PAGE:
I got to spend 4 days in the Hays, Kansas area recently. That, to be honest, is not all that great of a thing. The most exciting experience in Hays was when a tumbleweed blew past the car in the middle of town. I was not there to see tumbleweeds. I was there to see prairie chickens; the maniacs of the open range. I had to fly into Hays on Friday (car rental was not open on the weekend) and that gave me two days in the area before I would be visiting the leks. I had high hopes of getting in some astrophotography those first two nights, but the weather had other plans. Instead, I spent some time hanging out with Jamie, from Sabrewing, and even went to trivia night, where my team placed one point behind third place. Next time I guess I should do the Chicken Dance for the extra points. Anyway, onto the birding!
There is not much to show from the first two days. I spent both mornings at Quivira NWR. It is about two hours from Hays. I have never been, but it was a great place to visit. The timing worked out just right, and there were hundreds of rosy-colored Franklin's Gulls flying around. The only thing outnumbering them was the hundreds of American Avocet. If it was not for the overcast skies, on-and-off rain, and 20-30 mph wind gusts, it would have been an awesome morning. Aside from the gulls and avocets, we had a good number of duck species, a lot of Black-necked Stilt, a "Krider's" Red-tailed Hawk, a raft of American White Pelican, Snowy Plover, and 5 unbanded Whooping Cranes. Afterwards, we drove down to Witchita to pick up Brian and managed to spot a Scissor-tailed Flycatcher along the way.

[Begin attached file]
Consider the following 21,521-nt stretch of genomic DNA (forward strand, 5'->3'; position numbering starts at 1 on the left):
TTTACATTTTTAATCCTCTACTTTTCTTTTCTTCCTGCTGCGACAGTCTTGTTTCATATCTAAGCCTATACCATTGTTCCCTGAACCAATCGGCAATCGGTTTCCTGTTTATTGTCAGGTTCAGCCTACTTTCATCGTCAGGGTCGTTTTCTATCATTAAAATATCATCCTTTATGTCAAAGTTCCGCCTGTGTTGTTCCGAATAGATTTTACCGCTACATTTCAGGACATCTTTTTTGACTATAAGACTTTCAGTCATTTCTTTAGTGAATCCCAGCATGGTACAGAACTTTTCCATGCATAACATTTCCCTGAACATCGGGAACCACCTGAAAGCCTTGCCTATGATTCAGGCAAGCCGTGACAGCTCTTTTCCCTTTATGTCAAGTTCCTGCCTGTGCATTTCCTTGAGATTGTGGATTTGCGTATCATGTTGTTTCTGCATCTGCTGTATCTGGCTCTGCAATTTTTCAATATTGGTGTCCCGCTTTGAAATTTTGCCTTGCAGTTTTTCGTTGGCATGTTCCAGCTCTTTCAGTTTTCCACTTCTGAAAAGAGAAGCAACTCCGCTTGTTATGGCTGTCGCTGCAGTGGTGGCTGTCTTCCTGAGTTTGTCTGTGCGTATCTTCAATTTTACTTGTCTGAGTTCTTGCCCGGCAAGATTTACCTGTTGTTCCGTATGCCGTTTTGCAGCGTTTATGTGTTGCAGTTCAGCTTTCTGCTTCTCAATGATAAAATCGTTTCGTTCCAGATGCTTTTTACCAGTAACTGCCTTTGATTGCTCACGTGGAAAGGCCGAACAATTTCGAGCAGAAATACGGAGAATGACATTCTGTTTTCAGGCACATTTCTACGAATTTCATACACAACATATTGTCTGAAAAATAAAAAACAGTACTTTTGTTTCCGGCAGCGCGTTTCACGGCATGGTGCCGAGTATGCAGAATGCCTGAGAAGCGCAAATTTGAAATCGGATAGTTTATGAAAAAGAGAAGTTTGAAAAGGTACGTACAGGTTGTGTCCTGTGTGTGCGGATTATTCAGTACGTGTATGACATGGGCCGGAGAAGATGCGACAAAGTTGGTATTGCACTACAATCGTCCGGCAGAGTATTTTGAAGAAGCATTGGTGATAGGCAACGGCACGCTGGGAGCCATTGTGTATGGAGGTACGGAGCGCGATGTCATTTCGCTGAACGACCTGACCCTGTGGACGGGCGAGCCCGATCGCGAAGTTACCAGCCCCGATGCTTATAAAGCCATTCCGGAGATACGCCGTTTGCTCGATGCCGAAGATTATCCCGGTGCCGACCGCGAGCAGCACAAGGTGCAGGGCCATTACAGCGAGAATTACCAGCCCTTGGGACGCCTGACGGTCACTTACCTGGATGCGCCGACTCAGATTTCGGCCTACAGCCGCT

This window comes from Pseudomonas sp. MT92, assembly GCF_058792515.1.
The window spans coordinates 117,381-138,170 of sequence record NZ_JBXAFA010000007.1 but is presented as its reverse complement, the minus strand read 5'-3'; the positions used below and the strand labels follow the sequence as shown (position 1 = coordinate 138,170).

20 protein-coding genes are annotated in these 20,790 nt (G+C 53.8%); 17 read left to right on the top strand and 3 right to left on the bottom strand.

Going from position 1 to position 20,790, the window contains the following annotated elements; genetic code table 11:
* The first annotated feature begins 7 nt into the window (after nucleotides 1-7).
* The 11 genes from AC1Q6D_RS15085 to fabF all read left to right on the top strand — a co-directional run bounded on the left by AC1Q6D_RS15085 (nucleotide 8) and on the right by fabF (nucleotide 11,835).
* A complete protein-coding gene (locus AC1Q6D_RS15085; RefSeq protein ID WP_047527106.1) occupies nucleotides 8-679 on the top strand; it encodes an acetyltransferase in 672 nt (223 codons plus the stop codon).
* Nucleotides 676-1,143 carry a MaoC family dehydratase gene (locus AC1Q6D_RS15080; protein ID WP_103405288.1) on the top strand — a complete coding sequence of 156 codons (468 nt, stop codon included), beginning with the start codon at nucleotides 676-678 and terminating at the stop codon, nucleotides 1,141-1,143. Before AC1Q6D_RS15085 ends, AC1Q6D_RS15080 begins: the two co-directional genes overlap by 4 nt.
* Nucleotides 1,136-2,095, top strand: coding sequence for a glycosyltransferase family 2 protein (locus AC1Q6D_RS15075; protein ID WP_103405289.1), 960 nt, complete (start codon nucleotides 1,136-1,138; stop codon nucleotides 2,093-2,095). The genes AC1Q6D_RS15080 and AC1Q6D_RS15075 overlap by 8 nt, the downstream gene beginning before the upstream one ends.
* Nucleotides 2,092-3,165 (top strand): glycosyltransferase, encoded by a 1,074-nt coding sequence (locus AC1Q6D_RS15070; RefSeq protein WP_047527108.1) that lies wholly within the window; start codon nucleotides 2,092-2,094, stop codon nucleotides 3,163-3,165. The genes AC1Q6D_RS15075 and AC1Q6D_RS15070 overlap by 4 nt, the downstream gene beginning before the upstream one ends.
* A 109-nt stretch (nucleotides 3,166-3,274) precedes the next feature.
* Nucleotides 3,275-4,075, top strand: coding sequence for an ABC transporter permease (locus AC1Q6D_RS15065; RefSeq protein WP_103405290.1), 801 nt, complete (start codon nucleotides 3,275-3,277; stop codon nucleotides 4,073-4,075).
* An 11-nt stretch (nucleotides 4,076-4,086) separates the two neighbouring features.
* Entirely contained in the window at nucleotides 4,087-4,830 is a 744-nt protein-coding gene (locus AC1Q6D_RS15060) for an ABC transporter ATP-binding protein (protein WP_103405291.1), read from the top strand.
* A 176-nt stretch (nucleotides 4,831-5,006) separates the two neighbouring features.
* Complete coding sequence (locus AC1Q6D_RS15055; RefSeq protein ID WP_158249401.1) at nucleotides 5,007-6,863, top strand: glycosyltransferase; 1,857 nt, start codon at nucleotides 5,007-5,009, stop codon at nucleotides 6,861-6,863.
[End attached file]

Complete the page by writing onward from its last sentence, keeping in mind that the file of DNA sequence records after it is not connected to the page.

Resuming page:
I headed back on the second morning to find a little warmer temps, the same windy conditions, and some sunshine. The sunshine allowed me to get some shooting in. Things had moved around a bit from the previous day, but I still found some cooperative birds.
I got a single shot of a Franklin's Gull. They were all huddled on the far side of the water and were not flying much while I was there. The early morning sunshine overpowered a lot of the pink, but you can still see how pink they were.
On the way out, I was thinking about how I had not seen any Snowy Plover that day. As I pulled onto the road to start the trek back to Hays, a small white bird ran across the road. A Snowy Plover was picking bugs out of the road. I drove to get ahead of him, and he ran behind the car and headed the other way. I turned around and got ahead of him again. He turned around and ran the other way.... I gave up and called it a morning. At least I got a few shots. This bird is part of an inland population that is separate from the two coastal populations. They are quite dark, like the California birds.